JUBA, SOUTH SUDAN— South Sudanese lawmakers on Tuesday rejected President Salva Kiir's nominee for justice minister by a vote of 150 to 97, citing misgivings about whether Telar Ring Deng overstepped his authority while serving as presidential advisor on legal affairs.
"Parliament decided to reject the appointed minister of justice on the grounds that there have been concerns and controversies in his name," said Joseph Ngere Paciko, who sat on the 11-person committee that was originally tasked with vetting Deng’s appointment.
Deng's rejection marked the first time Parliament has failed to approve a presidential nominee, Paciko said.
The vetting committee opted to let parliament vote on whether Deng should become justice minister after members of the committee voiced concern over the integrity of the president's nominee for the key cabinet post.
According to reports, Deng earlier this year encouraged the Bank of South Sudan to purchase land from a private businessman for $6 million.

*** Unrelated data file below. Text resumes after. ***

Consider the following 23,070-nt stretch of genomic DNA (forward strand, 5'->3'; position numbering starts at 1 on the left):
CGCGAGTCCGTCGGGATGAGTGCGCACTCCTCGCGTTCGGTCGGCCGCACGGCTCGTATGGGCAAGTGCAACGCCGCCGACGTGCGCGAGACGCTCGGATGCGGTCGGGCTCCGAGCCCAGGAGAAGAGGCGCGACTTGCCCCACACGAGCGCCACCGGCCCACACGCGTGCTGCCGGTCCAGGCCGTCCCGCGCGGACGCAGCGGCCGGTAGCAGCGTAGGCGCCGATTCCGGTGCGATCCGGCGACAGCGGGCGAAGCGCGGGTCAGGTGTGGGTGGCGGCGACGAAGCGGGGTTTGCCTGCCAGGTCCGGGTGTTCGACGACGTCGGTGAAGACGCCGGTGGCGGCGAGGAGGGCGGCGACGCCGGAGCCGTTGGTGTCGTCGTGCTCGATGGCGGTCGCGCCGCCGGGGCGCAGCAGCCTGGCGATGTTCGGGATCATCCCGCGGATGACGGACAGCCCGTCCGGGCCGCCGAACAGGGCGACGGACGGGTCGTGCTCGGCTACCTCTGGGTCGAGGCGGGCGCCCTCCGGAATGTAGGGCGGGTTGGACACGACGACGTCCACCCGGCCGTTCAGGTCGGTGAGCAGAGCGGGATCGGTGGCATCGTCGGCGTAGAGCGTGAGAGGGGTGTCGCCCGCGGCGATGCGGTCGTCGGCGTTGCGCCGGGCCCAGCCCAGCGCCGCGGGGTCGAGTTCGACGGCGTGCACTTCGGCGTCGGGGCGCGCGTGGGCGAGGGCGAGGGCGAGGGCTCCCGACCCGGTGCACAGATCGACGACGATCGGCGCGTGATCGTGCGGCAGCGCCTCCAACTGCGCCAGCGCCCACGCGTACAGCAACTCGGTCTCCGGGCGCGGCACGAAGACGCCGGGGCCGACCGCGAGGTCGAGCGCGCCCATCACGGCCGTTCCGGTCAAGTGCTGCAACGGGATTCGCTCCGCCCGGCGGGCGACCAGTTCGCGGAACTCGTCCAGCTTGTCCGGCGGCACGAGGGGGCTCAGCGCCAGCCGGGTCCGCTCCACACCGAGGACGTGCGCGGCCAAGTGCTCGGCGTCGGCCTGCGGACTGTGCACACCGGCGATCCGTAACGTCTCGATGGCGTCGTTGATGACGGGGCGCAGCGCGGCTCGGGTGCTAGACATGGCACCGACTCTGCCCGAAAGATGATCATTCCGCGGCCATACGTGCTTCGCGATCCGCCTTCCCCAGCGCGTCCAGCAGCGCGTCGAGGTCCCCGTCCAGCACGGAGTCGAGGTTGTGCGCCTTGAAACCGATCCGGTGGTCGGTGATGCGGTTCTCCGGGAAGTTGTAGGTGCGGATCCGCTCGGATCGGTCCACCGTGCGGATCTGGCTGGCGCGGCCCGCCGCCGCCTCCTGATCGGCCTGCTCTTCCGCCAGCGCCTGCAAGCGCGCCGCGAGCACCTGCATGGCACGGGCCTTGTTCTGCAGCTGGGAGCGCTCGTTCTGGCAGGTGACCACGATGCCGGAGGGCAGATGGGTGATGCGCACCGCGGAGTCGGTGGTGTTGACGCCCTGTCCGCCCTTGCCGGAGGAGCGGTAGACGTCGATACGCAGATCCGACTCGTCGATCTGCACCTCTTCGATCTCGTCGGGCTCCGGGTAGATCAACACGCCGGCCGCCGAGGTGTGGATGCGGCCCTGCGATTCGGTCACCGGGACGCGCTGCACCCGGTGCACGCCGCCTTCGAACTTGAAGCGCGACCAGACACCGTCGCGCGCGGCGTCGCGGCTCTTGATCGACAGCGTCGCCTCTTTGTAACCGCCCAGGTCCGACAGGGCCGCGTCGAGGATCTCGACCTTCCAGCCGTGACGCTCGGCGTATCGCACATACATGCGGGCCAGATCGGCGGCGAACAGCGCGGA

The deal did not go through, but the vetting committee questioned whether Deng had the authority to authorize such a transaction in the first place.
Paciko said there are few details available about the proposed transaction, and bank officials have refused to provide information on it. Deng himself did not respond to several requests for comment from VOA.
Paciko said the vetting and voting processes that, in the end, rejected Deng were fair.
“There may be a lot of rumors coming out -- maybe he was targeted -- but I don't think there is an interest among members -- majority members, 150 members -- to target one person," he said, adding that Kiir would have to choose a new nominee for the post.
Kiir fired his entire cabinet, including Vice President Riek Machar, last month without explanation. He also reduced the number of ministries from 29 to 21, but added 12 deputy ministers.
Kiir has so far nominated 20 ministers and 12 deputy ministers to fill the cabinet posts. Parliament has approved all of the other nominees.
Deng's failure to be approved for the post should be taken by future cabinet nominees as a warning that lawmakers and vetting committees intend to closely examine the backgrounds and qualifications of all candidates for top government posts, Paciko said.
Parliament on Tuesday approved Rachael Nyadak Paul as deputy minister of information after the vote on her appointment had been delayed because she had not given the vetting committee enough information about her qualifications for the job.